Wednesday, March 05, 2008

Avery’s Midterm Exam - Civics for Douchebags

As big bad school nightmares go, everyone has the one where you sleep through the alarm and miss the big exam. And everyone has the one where you’re the only kid naked at the class assembly. But how about the one where you call the superintendent a “douchebag” on your blog and it ends up being debated in federal court? That’s the personal nightmare of seventeen-year-old Avery Doninger, whose case came up this week before the justices of the US Second Circuit.

Avery, her mother and her grandmother came to the imposing new Moynihan building yesterday to watch her attorney, Jon Schoenhorn, argue her case before three august lady justices. On the surface, what’s at stake is Avery’s claim to the office of secretary of her class, the senior class at Lewis S. Mills High School in Burlington, Connecticut. But the leviathan below the surface is the First Amendment, and a student’s right to say what she wants on her own blog with her own computer from her own home.

Last April, school administrators moved to cancel “Jamfest,” a battle of the bands Avery had been organizing. On her blog that evening, her post read “Jamfest is canceled due to douchebags in central office.” Very little came of it until a few days later when the son of Superintendent Paula Schwartz found the posting while trolling the internet on behalf of his mother. (If a tree falls in cyberspace, it doesn’t make a sound until someone Googles it.) Avery won the class election last spring with write-in ballots, but school officials withheld her right to serve.

Avery is a sharp kid, a good kid, not the “Bong hits for Jesus” kind of troublemaker or the kind of kid you’d expect to use the term “douchebag” (she spells it as one word) in polite company. This, of course, is part of the point. A blog is more like a diary than a bulletin board, but in the world of the internet, any particular blog is just as accessible as a bulletin board. And the test of whether any particular “speech” is likely to be seen or heard on school property is a distinction that no longer differentiates.

As Avery’s School Board sees it, (and Judge Kravitz of the New Haven District Court agreed), serving on student council is a privilege, not a right, and school officials have a duty to pick and choose candidates with exemplary modes of behavior and decorum. (Never mind the fact that another student who referred to the superintendent as a “dirty whore” was given an award and lauded for citizenship.)

Avery sat quietly in her sensible skirt and flats while Schoenhorn argued passionately on her behalf. There was lively cross examination as the judges considered whether “douchebag” might be vulgar, obscene, or just offensive; and whether Avery had been inciting her classmates to disruptive behavior. More than awed, Avery was justifiably amused by the proceedings; she felt more troubled by her mother’s visible distress, than by the opposing lawyer’s claims.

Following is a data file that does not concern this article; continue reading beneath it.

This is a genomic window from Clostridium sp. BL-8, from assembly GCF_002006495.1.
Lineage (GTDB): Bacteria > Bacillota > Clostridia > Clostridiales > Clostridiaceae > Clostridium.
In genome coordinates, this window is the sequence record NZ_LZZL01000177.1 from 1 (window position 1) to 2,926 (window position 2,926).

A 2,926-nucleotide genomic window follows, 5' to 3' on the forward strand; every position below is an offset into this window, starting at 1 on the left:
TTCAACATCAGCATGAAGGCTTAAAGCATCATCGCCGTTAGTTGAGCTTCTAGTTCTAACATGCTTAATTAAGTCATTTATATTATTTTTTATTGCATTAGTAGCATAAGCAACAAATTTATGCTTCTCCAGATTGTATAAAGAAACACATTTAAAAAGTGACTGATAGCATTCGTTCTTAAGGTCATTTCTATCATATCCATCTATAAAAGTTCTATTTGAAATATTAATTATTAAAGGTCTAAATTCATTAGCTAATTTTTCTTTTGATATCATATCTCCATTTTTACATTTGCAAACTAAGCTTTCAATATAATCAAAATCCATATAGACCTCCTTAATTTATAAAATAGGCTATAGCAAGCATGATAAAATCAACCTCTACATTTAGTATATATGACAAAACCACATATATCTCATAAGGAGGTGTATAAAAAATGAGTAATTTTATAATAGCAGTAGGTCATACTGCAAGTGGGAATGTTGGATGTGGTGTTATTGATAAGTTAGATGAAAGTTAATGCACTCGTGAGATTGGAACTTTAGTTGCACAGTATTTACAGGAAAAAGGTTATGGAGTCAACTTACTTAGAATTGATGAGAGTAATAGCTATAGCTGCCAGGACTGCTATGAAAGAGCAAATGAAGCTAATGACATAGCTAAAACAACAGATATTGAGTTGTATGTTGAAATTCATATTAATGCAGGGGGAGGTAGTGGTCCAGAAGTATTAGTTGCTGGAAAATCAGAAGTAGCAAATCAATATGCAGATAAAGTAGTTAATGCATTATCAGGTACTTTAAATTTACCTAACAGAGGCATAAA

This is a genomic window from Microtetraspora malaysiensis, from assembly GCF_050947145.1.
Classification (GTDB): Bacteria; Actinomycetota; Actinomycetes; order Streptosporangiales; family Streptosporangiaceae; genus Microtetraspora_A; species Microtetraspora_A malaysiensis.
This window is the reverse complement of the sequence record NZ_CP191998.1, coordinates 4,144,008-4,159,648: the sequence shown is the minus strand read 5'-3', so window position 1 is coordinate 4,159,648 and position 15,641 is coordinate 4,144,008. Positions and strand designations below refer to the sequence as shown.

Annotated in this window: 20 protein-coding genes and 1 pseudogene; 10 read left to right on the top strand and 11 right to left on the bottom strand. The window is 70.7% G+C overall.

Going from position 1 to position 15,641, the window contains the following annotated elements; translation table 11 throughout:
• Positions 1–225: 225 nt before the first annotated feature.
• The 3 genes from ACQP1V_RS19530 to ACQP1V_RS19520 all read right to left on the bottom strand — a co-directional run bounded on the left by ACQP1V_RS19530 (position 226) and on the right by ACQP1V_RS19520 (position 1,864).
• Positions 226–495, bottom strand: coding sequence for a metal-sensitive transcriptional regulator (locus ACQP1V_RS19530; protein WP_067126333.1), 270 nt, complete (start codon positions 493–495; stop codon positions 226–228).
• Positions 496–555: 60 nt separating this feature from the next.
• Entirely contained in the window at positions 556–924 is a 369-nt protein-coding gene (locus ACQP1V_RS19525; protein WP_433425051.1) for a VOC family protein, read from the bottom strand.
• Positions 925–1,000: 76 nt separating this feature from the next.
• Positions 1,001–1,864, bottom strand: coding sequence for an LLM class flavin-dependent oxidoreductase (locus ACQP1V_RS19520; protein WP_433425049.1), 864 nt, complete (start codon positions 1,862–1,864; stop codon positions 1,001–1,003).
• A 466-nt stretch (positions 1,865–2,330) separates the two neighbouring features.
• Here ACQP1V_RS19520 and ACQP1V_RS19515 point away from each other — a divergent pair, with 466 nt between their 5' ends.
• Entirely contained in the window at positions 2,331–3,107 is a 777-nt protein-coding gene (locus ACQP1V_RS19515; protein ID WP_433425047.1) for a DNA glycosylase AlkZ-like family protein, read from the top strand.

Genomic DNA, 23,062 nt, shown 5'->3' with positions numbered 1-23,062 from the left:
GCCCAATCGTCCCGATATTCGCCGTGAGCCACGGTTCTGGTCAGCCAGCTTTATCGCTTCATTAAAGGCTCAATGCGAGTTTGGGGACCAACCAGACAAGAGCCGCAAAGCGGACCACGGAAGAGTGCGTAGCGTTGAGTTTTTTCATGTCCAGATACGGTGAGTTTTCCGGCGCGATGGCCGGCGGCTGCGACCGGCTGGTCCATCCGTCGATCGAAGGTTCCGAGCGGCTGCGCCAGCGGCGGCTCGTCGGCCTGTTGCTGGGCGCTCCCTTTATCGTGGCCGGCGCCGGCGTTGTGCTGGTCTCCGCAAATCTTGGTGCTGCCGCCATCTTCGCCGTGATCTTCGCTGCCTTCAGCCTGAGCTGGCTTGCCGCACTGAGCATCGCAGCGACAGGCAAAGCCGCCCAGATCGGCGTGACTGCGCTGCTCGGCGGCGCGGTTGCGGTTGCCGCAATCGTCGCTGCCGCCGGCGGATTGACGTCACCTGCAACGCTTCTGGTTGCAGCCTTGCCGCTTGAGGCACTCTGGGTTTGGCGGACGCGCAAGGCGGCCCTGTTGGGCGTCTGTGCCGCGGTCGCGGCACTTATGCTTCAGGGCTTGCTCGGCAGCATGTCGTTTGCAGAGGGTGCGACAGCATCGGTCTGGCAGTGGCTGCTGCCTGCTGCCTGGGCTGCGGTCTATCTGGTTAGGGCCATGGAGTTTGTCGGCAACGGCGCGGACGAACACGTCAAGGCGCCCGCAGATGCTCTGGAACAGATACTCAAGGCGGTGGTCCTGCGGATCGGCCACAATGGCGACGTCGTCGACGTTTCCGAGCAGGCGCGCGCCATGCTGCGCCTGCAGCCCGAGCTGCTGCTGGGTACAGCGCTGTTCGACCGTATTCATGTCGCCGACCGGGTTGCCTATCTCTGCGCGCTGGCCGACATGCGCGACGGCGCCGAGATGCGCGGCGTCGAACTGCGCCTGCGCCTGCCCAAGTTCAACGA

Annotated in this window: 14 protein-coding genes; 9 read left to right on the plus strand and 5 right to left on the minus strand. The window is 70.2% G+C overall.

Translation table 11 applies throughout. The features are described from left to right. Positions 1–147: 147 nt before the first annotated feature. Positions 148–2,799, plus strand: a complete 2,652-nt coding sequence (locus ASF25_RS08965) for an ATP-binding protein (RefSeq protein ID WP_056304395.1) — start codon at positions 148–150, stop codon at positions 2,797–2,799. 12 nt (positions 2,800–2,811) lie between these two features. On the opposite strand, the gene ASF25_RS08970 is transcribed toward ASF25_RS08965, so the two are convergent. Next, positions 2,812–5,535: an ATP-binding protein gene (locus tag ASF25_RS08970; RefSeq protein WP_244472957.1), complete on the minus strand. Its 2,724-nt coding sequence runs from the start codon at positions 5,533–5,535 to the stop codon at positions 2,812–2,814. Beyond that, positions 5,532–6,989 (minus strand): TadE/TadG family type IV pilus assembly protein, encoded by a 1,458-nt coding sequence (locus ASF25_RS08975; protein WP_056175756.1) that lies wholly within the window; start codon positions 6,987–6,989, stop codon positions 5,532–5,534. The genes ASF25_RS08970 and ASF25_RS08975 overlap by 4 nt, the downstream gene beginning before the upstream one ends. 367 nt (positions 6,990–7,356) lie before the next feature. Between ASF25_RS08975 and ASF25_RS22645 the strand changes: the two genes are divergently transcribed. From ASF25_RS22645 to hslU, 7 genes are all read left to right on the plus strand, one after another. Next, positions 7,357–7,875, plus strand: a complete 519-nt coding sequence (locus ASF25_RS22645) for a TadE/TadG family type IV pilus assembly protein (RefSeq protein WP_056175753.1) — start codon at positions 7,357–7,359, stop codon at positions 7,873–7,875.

This was the last case to be heard this Tuesday, and discussion ranged far beyond the allotted time. “What if Avery had said, ‘Kill the principal,’” one justice asked. “What if there were no rules on what a student could say?” But over time the arguments boiled down to two salient issues. One, offensive language can clearly be controlled on school grounds, but can’t possibly be prohibited everywhere. In this case, the internet has to be a place where free speech is allowed. Two, speech that is disruptive to the educational environment can be limited, even off school grounds, but Avery’s blog entries seem to have been only mildly disruptive, and probably justifiably so.

Avery’s final year of primary education is nearly three-quarters finished, and her sights are set on her first year in the free world. She may go to college in Boston, she may spend a year or two in Americorps. Avery and her supporters were in court yesterday for the principle, not the principal.

If this injunction is denied and she doesn’t speak before her class at commencement this spring, it’s clearly not the end of the world, and that might be just as well. We’ve all had that dream where we’re standing at the podium and our entire high school class is before us... Still, for Avery, nightmares do come true; and they’re not necessarily all that bad.

For more detailed information, and plenty of attitude, see Andy Thibault's blog - Cool Justice Report

1 comment:

Anonymous said...

This is an excellent summation! Thanks for attending the hearing.

Lauren Doninger